Everyone focused on the impact on white people of the Playboy bunny ad. Booker Rising reminds us that fear of miscegnation cuts both ways. The fact of the matter is that the eligible bachelor Harold is rumored to have dumped his “perfect” black girlfriend — successful, well-educated, pretty, good family, Christian sister — in favor of a white girlfriend who is kept out of the spotlight.

This kind of thing doesn’t always go over well with the sisters. And sisters have a way of voting.

I was surprised how most critics only focused on how this ad played to Tennessee white male fears of black male-white female unions. Booker Rising was one of the very, very few observers to note how the controversial ad also played to the anxieties of another group on this issue: black women, who comprise the majority of Tennessee’s black voters. 81% of likely Tennessee voters, of all races, saw the ad, and undecided folks who saw the ad broke 2-1 in favor of Mr. Corker.

Let this be a lesson for other black men who seek higher political office: when you believe that you are too good for black women, don’t be surprised if chasing after white women hurts your career with voters. Particularly in a tight political race. How many black women – who could have perhaps reversed that slim lead of 48,495 votes that Mr. Corker possessed at the end of this political race – did not turn out to vote (or left the ballot for this particular race blank) because they were turned off by what they saw in the ad? First of all, a guy running for statewide office in a state like Tennessee should have had more political sense to go to any event associated with Playboy, and a black man – regardless of his actual dating preferences – should not make it so easy for his opponents to use such a controversial issue as a wedge issue against him by attending said party either.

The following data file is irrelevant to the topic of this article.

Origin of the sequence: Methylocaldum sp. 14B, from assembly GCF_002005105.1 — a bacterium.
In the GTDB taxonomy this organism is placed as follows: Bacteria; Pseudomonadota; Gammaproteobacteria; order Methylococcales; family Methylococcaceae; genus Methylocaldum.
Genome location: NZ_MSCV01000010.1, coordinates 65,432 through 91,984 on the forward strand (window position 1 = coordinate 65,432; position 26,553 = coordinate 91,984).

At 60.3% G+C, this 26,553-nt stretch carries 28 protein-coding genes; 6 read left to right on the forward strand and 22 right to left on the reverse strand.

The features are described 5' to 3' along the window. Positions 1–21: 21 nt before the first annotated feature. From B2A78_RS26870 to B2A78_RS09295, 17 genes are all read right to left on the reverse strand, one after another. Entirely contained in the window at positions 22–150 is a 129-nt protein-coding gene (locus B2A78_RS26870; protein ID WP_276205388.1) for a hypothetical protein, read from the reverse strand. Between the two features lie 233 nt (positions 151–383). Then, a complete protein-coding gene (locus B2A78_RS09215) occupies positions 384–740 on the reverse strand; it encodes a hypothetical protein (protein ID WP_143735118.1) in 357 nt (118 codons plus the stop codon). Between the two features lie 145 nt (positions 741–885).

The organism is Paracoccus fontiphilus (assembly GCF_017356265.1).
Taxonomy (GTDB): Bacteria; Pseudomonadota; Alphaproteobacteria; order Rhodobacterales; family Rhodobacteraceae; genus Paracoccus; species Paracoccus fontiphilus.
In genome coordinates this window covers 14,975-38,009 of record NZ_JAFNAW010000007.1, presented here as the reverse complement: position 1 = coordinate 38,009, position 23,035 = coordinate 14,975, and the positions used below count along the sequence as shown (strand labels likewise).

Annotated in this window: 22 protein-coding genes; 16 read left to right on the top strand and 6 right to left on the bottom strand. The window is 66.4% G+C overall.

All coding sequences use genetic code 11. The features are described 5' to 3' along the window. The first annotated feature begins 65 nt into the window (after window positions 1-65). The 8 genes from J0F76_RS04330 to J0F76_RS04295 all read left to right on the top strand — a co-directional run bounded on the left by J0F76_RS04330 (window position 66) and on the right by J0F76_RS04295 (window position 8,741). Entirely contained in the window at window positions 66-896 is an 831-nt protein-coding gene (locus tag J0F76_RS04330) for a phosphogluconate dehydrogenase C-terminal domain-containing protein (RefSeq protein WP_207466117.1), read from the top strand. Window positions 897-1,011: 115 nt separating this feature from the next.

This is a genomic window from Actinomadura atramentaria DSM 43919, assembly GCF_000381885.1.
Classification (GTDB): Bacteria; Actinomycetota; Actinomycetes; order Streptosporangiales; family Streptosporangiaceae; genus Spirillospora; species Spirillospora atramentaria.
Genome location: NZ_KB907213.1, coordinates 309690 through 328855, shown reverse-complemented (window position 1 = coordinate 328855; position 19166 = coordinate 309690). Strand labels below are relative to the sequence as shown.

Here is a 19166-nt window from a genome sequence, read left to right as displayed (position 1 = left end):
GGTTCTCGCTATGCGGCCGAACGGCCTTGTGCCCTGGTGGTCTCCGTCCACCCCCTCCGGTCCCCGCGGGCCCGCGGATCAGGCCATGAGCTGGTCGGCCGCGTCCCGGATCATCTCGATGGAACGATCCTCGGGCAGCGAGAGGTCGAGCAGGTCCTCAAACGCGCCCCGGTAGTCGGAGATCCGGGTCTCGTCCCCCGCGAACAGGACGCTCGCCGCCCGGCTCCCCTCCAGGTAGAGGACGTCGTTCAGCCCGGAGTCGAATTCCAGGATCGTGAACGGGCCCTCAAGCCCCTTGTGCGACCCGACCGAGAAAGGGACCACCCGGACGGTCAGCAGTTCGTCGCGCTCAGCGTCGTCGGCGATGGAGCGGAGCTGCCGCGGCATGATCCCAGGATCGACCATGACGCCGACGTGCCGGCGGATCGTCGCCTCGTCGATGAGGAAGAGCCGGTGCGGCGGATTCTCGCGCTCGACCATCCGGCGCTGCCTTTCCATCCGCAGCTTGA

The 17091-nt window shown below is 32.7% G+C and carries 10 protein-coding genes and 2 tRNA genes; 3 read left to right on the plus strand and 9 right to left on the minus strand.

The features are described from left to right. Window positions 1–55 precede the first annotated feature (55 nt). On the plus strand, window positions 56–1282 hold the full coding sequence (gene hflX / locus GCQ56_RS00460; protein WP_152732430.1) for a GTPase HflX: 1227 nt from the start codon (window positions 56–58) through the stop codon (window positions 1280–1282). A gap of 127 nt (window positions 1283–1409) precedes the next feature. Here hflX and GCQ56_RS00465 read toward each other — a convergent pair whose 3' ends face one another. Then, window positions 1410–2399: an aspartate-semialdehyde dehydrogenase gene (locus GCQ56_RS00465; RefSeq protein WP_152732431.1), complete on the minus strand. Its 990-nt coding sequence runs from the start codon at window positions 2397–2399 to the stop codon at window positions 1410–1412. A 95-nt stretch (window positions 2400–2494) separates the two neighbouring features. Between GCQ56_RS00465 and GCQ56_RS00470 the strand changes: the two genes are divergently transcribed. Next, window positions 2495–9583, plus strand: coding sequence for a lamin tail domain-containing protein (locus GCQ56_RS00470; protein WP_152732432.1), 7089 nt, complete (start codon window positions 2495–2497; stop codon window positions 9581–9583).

You know, I live in a pretty diverse cosmopolitan city and am used to seeing interracial couples so I admit to having a blind spot here. Personally, I think people are just people. People should be able to date and marry whomever they want.

Yet the anger that many black women express at feeling rejected by successful black men in favor of white women is real and fierce. I’ve heard it even among extended family members. What impact did this ad have in dousing support and flaring racist feelings among blacks as well as whites in TN? In a close race, any erosion of the base might have thwarted Ford’s victory. We still won the Senate, thank god, by a hair. Still, there are important lessons here for future African-American candidates emerging in the South.

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